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West Coast Eagles

Duggo's Cambodia travel diary: Tuol Sleng & Killing Fields

I didn’t really know what to expect heading in to today, but having spoken to guys that had gone on the trip in years gone by, I knew it was sure to be confronting. As it turned out that was an understatement, the history of Cambodia is both fascinating and heart breaking.

After arriving on Thursday night, we woke on Friday and headed to the gym. In the hot, humid city of Phnom Penh, we all got a great sweat going. It was a good way to get into the day, then after lunch we headed to the Tabitha Foundation where we were introduced to its inspirational founder Janne Ritskes.

Janne is a Canadian who formed the Tabitha Foundation in 1994. Since then, millions of Cambodians have graduated out of poverty thanks to the foundation’s savings program. Her story is incredible and an hour with her wasn’t long enough, we could have listened for hours on end.

We then went for a kick-around at the International School oval down the road, it was good to stretch the legs a bit and have a bit of a kick. Then some of the Cambodian Eagles joined us for some drills, which was great fun. They have great enthusiasm and just love playing footy, that’s what it’s all about. We later had dinner with the team, a nice barbeque filled with local and western food. It was great to catch up and have a feed. They’re a great bunch of blokes, I’ll be speaking to Sellers (Adam Selwood) about grabbing some of these guys as category-B rookies!

We woke up on Saturday knowing that it was going to be an eye-opening day and one that was really confronting. We were heading to the Tuol Sleng Genocide Museum and the Killing Fields. Even though Janne had run through how bad things were there during the reign of the Khmer Rouge, when you walk inside you’re taken to another world. The first thing you see when you walk in is the 10 rules prisoners were forced to abide by at all times, it makes for difficult reading when you think about applying them to life within the walls here. Number six: “When getting lashes or electrification you must not cry at all” and number nine: “If you don’t follow all the above rules you shall get many lashes of electric wire”. To think they did this to other human beings is unbelievable.

The tour we went on took us through the single cells and mass holding pens there, all of which were horrific. Paintings of what went on under Pol Pot’s reign were hanging on the walls, each one was sadder than the last. In the single cell there were iron boxes that were used as toilets by the prisoners, in the mass holding pens, hundreds of people were held, shackled to the floor unable to move. If they made noise they were whipped, they had to use communal iron boxes to go to the toilet. There was barbed wire along the front of the building; this was to keep people from committing suicide by jumping from one of the higher levels.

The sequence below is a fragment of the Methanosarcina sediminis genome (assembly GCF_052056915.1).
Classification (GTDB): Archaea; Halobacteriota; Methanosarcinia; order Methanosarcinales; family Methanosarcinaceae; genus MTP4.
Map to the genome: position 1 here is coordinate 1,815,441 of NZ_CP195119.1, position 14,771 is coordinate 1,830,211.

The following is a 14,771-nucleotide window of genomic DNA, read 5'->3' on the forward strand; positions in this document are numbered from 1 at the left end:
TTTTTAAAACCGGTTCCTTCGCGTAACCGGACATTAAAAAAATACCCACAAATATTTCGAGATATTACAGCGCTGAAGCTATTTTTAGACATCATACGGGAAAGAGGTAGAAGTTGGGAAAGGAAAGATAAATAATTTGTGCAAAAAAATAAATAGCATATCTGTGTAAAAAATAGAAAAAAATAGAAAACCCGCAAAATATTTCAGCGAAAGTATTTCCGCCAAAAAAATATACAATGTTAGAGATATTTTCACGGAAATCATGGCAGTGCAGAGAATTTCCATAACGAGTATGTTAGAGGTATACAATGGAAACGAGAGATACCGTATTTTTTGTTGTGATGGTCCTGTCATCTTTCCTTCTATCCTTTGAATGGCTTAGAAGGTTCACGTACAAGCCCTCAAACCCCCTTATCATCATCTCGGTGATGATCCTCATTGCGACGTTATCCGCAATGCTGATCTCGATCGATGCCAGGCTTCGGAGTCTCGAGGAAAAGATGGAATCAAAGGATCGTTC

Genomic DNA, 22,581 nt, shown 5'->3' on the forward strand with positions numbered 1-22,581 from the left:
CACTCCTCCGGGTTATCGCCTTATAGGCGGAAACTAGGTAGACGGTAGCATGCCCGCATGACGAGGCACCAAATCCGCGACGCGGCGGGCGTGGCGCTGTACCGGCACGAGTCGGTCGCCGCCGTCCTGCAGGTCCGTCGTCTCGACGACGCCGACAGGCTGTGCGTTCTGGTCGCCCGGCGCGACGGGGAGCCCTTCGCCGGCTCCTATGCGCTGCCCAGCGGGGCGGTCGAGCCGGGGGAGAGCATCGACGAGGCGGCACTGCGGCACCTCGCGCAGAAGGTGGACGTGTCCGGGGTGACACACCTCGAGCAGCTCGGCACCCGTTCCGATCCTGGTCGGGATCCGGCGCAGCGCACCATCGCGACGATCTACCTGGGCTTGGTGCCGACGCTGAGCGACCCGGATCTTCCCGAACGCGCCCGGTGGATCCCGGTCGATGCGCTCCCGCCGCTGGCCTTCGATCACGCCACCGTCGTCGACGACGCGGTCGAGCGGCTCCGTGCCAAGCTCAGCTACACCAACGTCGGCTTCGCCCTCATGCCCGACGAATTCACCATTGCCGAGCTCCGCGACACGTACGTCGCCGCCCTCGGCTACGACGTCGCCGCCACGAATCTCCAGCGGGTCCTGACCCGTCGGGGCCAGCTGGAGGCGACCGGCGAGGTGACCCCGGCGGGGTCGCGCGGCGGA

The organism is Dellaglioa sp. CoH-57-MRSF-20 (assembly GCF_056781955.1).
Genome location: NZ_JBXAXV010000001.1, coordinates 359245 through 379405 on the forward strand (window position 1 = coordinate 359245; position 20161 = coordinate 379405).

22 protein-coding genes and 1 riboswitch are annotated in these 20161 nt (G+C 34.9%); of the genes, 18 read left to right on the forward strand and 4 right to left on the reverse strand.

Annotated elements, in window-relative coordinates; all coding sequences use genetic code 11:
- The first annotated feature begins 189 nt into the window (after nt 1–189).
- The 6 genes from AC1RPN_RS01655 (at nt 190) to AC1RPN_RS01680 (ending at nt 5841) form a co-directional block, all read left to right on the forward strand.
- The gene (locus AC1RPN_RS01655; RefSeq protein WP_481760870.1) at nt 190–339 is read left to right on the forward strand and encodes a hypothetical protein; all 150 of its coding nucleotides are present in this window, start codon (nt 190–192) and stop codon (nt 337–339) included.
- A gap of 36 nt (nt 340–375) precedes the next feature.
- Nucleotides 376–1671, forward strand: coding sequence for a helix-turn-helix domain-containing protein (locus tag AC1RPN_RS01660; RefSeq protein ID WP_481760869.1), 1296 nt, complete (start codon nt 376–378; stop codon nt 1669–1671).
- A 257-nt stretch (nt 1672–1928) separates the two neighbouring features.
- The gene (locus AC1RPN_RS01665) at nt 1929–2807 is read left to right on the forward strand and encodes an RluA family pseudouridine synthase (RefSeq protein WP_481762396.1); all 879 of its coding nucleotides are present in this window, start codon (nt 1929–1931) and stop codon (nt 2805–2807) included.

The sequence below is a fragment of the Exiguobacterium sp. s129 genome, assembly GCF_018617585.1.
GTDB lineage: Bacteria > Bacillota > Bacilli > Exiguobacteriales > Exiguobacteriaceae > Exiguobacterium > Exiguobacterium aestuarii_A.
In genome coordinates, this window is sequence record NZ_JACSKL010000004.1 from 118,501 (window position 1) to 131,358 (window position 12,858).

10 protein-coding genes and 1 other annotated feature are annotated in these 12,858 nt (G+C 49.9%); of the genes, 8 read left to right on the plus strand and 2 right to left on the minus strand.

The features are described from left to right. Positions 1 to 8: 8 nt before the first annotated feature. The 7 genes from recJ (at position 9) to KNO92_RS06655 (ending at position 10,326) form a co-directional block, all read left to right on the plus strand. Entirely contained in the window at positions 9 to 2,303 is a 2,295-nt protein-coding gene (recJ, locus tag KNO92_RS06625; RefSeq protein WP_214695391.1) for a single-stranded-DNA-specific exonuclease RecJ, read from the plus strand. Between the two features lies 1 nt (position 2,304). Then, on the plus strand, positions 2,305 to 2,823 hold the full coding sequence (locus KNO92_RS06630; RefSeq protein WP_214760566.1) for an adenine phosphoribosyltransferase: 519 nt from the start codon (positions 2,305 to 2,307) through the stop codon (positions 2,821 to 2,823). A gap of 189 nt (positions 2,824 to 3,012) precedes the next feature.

We were shown some of the torture instruments used by guards at the prison. Prisoners were held by their feet until they passed out before being held under water to shock them back into consciousness. This process was repeated again and again until they confessed to crimes they never committed.

Water torture was common, people held to within an inch of their life before being revived and put through it all again. It was a horrible place, but one I think that is important to see to gain a fuller understanding of what the Cambodian people have been through.

When we left Tuol Sleng the bus was pretty quiet. I guess everyone was trying to fathom just how something so horrifying could ever been allowed to operate. Then we left for the Killing Fields.

We arrived out at the Killing Fields, we were all feeling like we had a rough idea about what we were about to see, but we were all gobsmacked by what we experienced. An audio tour gives great insight to each location on the walk throughout the fields, and allows you to paint a picture in your mind of what went on in the late 70’s.

Even today as you walk along and kick the dirt on the path pieces of bone and rags fly out from under the dirt. Pits where hundreds of bodies were found in mass graves are still there. The hardest part for me was the ‘Killing Tree’, where babies were thrashed to death against it as their mothers watched on before being killed themselves.

In the centre of the field is now a Buddhist stupa, where there are over 5,000 skulls of victims who died at the Killing Fields, many of them have been smashed in or shattered. Most of the victims weren’t shot as bullets were seen to be too expensive to ‘waste’ on killing prisoners. Even the terminology of the Khmer Rouge was to send the prisoners to the fields to be “smashed”.

It was an emotional, confronting day, one I’m sure we’ll keep with us forever.